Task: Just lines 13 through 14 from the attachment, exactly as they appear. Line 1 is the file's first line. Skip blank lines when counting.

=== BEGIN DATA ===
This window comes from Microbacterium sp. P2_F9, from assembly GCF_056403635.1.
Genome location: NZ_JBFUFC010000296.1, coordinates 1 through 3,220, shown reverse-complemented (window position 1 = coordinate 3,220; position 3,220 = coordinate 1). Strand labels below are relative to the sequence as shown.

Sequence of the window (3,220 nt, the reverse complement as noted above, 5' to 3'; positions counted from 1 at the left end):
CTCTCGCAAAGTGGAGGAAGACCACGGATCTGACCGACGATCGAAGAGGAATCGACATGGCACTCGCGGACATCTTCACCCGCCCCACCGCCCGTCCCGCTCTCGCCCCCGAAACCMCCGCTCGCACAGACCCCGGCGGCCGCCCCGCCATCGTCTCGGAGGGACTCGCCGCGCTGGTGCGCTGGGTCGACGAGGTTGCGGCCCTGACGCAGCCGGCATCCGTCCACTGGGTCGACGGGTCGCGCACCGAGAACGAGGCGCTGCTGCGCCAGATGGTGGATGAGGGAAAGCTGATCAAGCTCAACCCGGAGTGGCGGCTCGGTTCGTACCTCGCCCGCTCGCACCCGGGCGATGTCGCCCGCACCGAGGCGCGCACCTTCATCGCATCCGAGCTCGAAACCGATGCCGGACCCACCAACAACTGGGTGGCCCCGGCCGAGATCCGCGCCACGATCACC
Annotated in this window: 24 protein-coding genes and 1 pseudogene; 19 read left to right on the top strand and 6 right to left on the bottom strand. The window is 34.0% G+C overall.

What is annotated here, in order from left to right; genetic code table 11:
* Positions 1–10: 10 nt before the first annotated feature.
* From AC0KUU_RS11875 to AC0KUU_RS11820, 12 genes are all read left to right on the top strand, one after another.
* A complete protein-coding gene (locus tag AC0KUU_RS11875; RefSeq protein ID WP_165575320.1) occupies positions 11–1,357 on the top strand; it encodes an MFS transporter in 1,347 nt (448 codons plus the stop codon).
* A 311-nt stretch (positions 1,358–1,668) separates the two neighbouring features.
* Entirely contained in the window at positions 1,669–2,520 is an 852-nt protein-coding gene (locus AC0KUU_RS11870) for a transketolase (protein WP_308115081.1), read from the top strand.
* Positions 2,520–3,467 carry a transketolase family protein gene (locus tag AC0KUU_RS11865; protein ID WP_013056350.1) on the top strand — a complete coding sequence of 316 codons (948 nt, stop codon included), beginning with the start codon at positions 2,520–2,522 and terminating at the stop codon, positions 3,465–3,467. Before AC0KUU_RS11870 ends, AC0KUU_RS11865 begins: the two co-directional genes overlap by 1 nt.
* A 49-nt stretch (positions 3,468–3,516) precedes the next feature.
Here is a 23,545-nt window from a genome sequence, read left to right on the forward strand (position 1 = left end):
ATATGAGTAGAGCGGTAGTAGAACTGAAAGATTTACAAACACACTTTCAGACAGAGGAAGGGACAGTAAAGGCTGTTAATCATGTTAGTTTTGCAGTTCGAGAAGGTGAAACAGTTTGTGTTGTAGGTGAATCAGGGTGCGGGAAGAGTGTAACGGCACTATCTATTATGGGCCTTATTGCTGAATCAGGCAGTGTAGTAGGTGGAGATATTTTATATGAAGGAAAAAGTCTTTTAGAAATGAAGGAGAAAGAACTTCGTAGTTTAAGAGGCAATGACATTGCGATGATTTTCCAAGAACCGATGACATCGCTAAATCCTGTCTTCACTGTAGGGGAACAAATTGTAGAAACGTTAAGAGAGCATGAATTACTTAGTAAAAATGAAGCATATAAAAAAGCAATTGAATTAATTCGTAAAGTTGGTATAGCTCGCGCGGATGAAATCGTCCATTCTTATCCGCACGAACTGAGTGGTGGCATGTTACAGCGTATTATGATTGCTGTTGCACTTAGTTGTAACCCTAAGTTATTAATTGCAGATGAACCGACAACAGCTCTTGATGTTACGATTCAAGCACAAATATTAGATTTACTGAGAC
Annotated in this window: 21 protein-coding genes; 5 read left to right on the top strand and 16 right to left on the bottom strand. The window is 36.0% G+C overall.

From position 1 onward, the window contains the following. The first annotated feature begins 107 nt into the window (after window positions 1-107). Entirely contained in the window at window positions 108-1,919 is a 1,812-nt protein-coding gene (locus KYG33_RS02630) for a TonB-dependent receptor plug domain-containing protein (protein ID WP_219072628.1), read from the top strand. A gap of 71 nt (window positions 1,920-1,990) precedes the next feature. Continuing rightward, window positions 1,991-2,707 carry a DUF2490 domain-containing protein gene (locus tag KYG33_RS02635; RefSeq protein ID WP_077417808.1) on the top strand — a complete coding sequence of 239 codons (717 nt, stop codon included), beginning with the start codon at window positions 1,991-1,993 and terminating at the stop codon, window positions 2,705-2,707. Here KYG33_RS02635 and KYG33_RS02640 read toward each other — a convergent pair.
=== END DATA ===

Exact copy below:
* A 49-nt stretch (positions 3,468–3,516) precedes the next feature.
Here is a 23,545-nt window from a genome sequence, read left to right on the forward strand (position 1 = left end):